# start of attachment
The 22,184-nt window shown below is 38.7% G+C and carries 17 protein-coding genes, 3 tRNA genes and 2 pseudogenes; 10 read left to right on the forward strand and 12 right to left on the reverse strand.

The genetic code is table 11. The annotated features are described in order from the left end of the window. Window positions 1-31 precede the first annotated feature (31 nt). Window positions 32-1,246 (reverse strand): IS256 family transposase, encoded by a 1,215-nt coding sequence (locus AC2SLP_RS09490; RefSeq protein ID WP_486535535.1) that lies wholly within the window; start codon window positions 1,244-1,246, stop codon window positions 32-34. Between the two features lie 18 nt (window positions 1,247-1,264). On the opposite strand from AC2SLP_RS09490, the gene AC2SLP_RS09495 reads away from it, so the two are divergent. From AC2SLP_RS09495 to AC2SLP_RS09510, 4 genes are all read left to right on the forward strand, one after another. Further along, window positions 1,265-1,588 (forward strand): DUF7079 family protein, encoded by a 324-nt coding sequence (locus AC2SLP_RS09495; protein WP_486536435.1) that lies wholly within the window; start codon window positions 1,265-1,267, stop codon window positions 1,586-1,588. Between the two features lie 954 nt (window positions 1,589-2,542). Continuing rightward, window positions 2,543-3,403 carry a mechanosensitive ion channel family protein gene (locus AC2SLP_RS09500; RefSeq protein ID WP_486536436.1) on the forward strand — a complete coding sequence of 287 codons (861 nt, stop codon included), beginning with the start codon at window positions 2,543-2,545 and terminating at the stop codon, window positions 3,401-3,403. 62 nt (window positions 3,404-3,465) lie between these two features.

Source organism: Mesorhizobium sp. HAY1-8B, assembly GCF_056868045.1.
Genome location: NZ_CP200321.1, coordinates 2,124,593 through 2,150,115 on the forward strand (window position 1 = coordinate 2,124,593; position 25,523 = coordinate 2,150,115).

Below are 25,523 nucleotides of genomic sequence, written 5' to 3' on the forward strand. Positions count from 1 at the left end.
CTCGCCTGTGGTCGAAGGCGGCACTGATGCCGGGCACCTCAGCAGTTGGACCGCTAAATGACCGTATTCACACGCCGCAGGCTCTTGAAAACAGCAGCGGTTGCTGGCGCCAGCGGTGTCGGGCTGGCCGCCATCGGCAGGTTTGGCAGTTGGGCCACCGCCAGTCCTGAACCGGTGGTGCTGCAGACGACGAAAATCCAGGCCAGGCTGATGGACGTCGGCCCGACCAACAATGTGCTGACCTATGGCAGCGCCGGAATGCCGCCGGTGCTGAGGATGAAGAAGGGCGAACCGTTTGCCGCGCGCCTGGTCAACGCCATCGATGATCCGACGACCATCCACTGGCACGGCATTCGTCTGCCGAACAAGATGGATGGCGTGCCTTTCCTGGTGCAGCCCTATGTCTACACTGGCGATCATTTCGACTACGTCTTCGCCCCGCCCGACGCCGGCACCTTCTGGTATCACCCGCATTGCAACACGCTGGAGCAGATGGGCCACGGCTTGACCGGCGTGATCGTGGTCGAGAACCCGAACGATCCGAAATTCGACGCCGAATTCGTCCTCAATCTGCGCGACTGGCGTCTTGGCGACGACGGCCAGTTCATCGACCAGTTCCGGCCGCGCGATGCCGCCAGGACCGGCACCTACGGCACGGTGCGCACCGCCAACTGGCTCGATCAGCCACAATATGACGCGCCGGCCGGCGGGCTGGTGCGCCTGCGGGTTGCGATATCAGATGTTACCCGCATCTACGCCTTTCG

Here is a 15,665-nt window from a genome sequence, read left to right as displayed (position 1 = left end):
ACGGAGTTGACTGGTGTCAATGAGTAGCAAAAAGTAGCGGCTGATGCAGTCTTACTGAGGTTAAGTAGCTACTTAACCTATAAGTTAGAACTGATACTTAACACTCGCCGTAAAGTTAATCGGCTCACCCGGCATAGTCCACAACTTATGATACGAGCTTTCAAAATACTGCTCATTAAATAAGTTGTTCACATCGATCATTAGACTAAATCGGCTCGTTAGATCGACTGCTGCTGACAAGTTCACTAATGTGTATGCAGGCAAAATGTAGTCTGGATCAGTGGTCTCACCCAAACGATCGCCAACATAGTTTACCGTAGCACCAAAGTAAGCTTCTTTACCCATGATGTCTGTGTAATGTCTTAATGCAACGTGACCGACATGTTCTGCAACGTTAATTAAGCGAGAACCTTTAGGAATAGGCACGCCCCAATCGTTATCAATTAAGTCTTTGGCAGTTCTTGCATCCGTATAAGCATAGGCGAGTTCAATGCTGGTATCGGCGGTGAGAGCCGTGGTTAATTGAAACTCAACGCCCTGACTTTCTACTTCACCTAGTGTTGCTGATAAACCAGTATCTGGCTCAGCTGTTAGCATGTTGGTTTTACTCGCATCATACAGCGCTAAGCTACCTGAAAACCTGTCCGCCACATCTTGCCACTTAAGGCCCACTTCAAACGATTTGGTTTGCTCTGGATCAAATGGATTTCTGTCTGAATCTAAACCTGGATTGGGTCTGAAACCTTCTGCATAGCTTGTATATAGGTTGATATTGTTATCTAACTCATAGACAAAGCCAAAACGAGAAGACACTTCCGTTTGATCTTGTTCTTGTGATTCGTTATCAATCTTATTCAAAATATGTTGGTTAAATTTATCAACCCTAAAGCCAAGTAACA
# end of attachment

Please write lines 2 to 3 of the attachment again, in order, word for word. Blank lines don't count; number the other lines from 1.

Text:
The genetic code is table 11. The annotated features are described in order from the left end of the window. Window positions 1-31 precede the first annotated feature (31 nt). Window positions 32-1,246 (reverse strand): IS256 family transposase, encoded by a 1,215-nt coding sequence (locus AC2SLP_RS09490; RefSeq protein ID WP_486535535.1) that lies wholly within the window; start codon window positions 1,244-1,246, stop codon window positions 32-34. Between the two features lie 18 nt (window positions 1,247-1,264). On the opposite strand from AC2SLP_RS09490, the gene AC2SLP_RS09495 reads away from it, so the two are divergent. From AC2SLP_RS09495 to AC2SLP_RS09510, 4 genes are all read left to right on the forward strand, one after another. Further along, window positions 1,265-1,588 (forward strand): DUF7079 family protein, encoded by a 324-nt coding sequence (locus AC2SLP_RS09495; protein WP_486536435.1) that lies wholly within the window; start codon window positions 1,265-1,267, stop codon window positions 1,586-1,588. Between the two features lie 954 nt (window positions 1,589-2,542). Continuing rightward, window positions 2,543-3,403 carry a mechanosensitive ion channel family protein gene (locus AC2SLP_RS09500; RefSeq protein ID WP_486536436.1) on the forward strand — a complete coding sequence of 287 codons (861 nt, stop codon included), beginning with the start codon at window positions 2,543-2,545 and terminating at the stop codon, window positions 3,401-3,403. 62 nt (window positions 3,404-3,465) lie between these two features.

Source organism: Mesorhizobium sp. HAY1-8B, assembly GCF_056868045.1.